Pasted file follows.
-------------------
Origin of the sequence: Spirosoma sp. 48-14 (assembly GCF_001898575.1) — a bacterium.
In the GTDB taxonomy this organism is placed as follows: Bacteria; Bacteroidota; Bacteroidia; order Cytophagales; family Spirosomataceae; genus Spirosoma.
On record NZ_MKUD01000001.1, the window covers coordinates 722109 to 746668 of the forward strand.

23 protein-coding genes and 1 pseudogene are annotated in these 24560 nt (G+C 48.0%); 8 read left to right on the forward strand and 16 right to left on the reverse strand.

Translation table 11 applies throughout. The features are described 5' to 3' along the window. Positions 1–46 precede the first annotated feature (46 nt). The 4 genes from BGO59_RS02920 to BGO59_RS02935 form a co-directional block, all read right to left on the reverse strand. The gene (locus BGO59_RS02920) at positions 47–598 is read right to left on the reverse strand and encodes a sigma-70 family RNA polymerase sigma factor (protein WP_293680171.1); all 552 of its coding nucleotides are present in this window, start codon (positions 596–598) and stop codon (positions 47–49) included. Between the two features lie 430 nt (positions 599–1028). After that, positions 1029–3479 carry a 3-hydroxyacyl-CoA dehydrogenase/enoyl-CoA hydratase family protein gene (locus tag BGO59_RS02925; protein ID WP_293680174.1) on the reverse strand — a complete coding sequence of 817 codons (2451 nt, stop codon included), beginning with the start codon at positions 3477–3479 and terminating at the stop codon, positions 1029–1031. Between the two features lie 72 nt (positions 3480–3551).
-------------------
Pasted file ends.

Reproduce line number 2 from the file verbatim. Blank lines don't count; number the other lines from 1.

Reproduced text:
In the GTDB taxonomy this organism is placed as follows: Bacteria; Bacteroidota; Bacteroidia; order Cytophagales; family Spirosomataceae; genus Spirosoma.